As we’ve previously discussed, a large portion of our clothing is made in a linear model, using a significant amount of non-renewable resources for garments that are only often worn briefly. In fact, WRAP (2012) found that despite high rates of garment donations to charities, £140 million worth of apparel ends up in landfills every year.
To show its commitment to reducing waste in the garment industry and to encourage a circular, rather than linear model; the government has already started engaging with stakeholders on the Textiles 2030 programme. As a result, Extended Producer Responsibility (EPR) schemes have been identified as one key mechanism which could drive a more circular approach across the global fashion industry.
So what is EPR, and how will it encourage a more sustainable industry?
Extended Producer Responsibility (EPR): Encouraging circularity
The Extended Producer Responsibility (EPR) programmes designed specifically for textiles have been created based on the premise that fashion brands and manufacturers have the most control over the design, marketing and make-up of garments. The programme would require all businesses which manufacture, import and sell fashion textiles to be responsible for any waste generated during the process; increasing the responsibility taken by manufacturers for reducing environmental impact.
The hope is that EPR schemes will drive better circularity of textiles, force brands to be more accountable and help consumers to make more responsible, informed choices. Specific measures highlighted include design requirements that are more environmentally conscious, better in-garment labelling for consumers and clearer provenance tracing across the supply chain.
Is EPR the answer?
Extended Producer Responsibility programmes have the potential to drive a more sustainable textile industry across the entire supply chain. EPR is likely to pressure manufacturers and retailers to take greater responsibility for the products they make and sell, encouraging them to think about the whole-life of an item before production. This life-cycle thinking across design and production is vital to create a circular fashion economy.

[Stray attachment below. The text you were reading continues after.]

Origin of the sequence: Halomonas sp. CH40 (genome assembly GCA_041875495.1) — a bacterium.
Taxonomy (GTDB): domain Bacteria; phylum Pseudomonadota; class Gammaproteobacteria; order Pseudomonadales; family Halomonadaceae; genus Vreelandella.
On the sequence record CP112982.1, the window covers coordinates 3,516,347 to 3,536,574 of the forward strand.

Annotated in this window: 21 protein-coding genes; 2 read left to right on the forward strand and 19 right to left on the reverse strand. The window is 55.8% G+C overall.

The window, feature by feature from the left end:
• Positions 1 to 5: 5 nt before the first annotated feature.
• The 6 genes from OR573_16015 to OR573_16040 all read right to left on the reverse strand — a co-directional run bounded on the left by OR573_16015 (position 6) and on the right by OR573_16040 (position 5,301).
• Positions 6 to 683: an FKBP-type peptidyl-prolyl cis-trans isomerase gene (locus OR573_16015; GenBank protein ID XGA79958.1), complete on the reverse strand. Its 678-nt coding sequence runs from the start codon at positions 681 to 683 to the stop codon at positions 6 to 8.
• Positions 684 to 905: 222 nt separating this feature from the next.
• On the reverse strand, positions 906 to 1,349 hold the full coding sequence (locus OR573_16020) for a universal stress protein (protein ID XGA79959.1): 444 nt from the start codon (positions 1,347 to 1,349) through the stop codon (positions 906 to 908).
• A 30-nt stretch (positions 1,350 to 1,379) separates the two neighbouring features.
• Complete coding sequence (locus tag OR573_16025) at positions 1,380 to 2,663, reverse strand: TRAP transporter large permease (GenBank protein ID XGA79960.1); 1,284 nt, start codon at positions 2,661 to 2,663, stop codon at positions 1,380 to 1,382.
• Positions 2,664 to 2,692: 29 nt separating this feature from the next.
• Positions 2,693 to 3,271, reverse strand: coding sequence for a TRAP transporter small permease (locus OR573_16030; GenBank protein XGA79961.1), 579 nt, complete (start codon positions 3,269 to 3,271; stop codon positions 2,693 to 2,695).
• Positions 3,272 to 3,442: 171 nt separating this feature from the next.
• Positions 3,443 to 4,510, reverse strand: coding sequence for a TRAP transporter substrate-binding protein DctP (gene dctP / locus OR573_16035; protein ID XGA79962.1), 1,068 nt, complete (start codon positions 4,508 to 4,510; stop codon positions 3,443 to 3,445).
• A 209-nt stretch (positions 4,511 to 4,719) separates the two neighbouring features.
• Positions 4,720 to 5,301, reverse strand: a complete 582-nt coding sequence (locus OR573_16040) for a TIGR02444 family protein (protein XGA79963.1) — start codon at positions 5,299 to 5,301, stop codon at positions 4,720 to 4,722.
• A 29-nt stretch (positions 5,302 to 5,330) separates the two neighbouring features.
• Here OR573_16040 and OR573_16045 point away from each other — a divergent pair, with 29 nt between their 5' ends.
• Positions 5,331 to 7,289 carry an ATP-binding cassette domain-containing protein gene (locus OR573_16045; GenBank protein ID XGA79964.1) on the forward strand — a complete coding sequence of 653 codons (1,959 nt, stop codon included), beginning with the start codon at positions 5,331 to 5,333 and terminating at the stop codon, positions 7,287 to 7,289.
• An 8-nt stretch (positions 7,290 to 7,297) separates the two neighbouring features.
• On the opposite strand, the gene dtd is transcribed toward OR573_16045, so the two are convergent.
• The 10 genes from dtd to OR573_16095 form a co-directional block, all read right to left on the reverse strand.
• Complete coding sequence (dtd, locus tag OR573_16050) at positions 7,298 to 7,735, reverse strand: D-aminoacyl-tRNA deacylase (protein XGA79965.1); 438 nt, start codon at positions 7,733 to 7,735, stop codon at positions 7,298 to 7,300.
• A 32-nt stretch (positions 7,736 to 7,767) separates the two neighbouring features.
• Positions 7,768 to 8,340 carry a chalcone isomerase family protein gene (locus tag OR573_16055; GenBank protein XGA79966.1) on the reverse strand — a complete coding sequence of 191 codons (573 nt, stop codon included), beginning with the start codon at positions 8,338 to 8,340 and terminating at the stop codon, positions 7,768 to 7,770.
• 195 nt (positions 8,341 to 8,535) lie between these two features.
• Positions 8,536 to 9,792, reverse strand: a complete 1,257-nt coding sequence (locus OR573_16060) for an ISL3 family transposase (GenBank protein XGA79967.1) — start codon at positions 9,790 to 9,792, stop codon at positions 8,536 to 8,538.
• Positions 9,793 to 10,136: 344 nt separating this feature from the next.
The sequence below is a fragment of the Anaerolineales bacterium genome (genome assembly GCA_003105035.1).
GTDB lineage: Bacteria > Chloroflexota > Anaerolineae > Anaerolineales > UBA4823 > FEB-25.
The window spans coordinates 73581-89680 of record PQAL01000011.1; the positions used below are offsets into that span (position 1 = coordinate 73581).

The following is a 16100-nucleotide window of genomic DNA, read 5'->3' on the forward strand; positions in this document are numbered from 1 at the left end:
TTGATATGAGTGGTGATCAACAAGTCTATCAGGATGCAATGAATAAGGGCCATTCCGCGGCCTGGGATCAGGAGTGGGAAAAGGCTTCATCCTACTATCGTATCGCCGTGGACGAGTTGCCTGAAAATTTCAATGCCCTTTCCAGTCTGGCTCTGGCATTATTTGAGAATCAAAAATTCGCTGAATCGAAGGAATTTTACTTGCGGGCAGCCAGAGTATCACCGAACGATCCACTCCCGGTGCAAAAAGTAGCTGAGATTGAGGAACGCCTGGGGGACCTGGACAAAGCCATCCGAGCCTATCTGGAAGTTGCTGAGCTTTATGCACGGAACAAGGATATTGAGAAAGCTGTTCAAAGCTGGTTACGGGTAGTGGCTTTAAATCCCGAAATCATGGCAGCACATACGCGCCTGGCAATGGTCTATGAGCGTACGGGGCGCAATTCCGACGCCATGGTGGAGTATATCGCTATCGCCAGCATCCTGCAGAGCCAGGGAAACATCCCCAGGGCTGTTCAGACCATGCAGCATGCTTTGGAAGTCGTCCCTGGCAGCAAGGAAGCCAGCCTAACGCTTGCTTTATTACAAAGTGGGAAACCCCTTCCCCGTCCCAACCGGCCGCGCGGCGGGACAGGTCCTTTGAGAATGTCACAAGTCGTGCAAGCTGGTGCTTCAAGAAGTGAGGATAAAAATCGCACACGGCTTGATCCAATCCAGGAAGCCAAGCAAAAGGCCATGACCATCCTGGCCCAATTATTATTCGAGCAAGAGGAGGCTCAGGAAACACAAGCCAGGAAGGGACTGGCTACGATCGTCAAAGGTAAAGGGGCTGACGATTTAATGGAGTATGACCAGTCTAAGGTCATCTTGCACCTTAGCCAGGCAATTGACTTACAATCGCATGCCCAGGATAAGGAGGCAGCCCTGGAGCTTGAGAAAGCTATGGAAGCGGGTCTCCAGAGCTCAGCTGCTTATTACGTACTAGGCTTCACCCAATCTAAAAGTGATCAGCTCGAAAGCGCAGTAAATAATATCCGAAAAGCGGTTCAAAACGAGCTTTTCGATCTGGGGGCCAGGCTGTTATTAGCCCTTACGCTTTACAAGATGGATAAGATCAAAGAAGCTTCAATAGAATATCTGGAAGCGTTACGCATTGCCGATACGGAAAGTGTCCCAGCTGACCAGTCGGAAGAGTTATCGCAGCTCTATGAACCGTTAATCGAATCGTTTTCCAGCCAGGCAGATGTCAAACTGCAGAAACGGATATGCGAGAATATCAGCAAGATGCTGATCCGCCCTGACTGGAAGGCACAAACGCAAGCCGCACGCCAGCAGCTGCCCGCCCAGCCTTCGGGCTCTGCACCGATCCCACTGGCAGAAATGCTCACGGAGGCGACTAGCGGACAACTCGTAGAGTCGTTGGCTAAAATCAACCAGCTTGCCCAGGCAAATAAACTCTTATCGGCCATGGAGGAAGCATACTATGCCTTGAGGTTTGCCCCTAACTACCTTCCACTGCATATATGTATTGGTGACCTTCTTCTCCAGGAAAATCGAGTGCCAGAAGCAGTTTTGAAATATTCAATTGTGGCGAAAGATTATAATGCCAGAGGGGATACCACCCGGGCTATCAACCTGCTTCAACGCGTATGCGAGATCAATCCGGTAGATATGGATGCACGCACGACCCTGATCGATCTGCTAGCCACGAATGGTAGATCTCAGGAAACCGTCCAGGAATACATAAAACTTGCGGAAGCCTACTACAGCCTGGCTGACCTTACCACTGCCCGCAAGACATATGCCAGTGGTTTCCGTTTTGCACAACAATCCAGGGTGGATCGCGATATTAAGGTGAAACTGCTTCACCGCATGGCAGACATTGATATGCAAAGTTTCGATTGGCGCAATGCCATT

But although ERP schemes are an important part of the solution to more sustainable fashion, they’re not the entire answer. True recyclability and end-of-life disposal need to be fully factored into product design. The amount of environmentally damaging resources used in production also needs to be reduced.
Sustainable fashion cannot be created by EPR alone, and as usual, wider changes across both societal pressures and consumer behaviour will be essential. Interestingly, many big fashion brands are now charging consumers for returns. The impact of this is yet to be seen, but it’s an interesting step that may reduce waste and overconsumption, driving a real behaviour shift. This consumer behaviour change, combined with schemes such as EPR may have a real impact on textile sustainability.
To wrap up
Of course, consumer behaviour change is essential. But EPR schemes are a vital part of the sustainability puzzle, helping to tackle to huge problems caused by fast fashion across the globe. These schemes place responsibility directly at businesses and manufacturers, and the incentive to minimise their costs through more sustainable practices may be critical in developing a more circular economy.
Textile Consult operates worldwide, consulting on a variety of management, training and sustainability issues within the textile industry. Contact us today to find out how we’ll work with you to find effective, sustainable solutions for your company.